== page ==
For our last Orphan Drug Designation Request, FDA told us that there could be a 6 month review time. We did contact the Division and were told about the major backlog.

 

As authorized under the Orphan Drug Act, the Orphan Drug Designation Program provides orphan status to drugs and biologics that are defined as those intended for the safe and effective treatment, diagnosis or prevention of rare diseases, which are generally defined as diseases that affect fewer than 200,000 people in the United States. Orphan designation qualifies the sponsor of the drug for various development incentives, including tax credits for clinical trial costs, relief from prescription drug user fee if the indication is for a rare disease or condition, and eligibility for seven years of marketing exclusivity upon approval. A request for orphan designation is one step that can be taken in the drug development process and is different than the filing of a marketing application with the FDA.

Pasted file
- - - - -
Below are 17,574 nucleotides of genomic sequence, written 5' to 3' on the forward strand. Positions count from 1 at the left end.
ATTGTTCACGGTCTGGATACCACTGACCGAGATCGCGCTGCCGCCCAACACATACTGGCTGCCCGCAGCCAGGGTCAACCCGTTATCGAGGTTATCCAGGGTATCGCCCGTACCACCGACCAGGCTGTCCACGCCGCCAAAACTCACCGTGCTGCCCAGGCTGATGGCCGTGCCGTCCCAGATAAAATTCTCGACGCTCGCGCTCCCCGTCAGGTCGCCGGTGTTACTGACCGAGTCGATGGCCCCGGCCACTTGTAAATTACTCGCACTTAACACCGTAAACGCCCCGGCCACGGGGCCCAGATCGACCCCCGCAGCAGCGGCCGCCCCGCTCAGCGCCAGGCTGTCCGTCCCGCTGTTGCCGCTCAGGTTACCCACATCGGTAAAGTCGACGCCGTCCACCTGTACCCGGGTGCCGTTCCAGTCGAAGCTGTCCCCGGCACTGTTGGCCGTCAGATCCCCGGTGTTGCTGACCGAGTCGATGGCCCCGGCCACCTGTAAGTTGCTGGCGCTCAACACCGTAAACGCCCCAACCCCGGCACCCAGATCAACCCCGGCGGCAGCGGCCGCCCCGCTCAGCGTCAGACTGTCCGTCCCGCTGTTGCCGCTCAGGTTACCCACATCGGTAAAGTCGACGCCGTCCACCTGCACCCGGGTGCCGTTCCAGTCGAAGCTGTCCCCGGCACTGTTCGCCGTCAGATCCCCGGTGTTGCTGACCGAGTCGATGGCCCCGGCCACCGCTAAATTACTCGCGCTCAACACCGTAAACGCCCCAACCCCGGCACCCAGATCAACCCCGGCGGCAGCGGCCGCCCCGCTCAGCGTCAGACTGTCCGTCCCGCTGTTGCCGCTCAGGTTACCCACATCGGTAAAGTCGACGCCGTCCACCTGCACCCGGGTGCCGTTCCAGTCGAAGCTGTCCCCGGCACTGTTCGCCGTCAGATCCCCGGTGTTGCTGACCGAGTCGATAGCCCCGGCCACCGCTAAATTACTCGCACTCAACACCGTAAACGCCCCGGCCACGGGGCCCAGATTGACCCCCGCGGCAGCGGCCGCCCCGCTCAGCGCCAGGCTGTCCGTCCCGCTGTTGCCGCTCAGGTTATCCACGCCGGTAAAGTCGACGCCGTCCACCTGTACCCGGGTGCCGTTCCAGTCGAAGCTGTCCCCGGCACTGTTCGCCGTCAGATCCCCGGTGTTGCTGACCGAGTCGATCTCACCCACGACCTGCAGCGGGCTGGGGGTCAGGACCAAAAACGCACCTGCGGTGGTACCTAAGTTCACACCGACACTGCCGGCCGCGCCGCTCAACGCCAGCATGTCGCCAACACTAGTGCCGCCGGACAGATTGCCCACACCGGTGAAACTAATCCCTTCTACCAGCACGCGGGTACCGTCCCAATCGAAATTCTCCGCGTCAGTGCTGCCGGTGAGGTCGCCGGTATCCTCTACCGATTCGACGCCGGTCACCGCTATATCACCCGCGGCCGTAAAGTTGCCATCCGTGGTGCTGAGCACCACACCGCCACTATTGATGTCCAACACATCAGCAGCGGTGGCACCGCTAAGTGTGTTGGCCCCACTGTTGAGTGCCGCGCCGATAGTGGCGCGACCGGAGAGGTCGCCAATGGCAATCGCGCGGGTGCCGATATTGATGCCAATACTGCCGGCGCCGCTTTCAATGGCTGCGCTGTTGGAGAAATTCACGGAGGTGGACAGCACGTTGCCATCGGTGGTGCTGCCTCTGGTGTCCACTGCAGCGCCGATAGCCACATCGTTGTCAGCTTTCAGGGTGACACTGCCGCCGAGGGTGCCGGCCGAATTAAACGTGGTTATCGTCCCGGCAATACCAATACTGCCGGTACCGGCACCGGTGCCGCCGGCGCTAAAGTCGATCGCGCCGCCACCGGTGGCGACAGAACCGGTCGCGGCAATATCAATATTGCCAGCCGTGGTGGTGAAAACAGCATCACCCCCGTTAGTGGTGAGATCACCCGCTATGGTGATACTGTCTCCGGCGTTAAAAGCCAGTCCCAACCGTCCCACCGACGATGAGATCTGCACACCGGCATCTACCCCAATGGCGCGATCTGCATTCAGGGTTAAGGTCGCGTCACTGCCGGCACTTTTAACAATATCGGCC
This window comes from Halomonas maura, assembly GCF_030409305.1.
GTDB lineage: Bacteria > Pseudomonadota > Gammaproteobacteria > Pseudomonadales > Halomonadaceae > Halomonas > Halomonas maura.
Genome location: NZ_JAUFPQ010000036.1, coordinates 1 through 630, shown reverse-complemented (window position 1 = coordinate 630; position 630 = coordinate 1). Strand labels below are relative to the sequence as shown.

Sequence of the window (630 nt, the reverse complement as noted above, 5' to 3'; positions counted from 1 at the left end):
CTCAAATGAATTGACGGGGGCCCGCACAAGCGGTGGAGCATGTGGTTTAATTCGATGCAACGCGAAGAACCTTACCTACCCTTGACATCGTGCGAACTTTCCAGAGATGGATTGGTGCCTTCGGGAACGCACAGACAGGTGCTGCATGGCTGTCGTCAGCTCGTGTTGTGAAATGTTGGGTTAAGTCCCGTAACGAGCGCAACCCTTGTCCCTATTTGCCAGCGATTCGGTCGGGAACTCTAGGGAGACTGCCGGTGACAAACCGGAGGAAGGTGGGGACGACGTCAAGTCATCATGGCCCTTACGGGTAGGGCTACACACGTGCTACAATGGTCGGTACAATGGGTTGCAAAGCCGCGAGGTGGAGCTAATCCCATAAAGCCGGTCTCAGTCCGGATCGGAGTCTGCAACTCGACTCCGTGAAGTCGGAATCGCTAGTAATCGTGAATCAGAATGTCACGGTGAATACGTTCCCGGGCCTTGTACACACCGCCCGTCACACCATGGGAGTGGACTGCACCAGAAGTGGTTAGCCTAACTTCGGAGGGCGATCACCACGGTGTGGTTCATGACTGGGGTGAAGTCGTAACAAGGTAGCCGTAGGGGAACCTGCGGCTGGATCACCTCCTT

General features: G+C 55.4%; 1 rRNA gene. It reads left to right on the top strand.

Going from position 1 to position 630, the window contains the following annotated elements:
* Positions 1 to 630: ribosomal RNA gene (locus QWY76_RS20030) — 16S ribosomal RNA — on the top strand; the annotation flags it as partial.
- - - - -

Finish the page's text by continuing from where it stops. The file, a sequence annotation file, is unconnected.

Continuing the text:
The FDA has unveiled a strategic plan to eliminate the existing orphan designation request backlog and ensure continued timely response to all new requests for designation with firm deadlines. The agency’s Orphan Drug Modernization Plan comes a week after FDA Commissioner Scott Gottlieb committed to eliminating the backlog within 90 days and responding to all new requests for designation within 90 days of receipt during his testimony before a Senate subcommittee.

 

Currently, the FDA has about 200 orphan drug designation requests that are pending review. The number of orphan drug designation requests has steadily increased over the past five years. In 2016, the FDA’s Office of Orphan Products Development received 568 new requests for designation – more than double the number of requests received in 2012. The increased interest in the program is a positive development for those with rare diseases and under this new plan, the agency remains committed to advancing the program to ensure it can efficiently and adequately review these requests.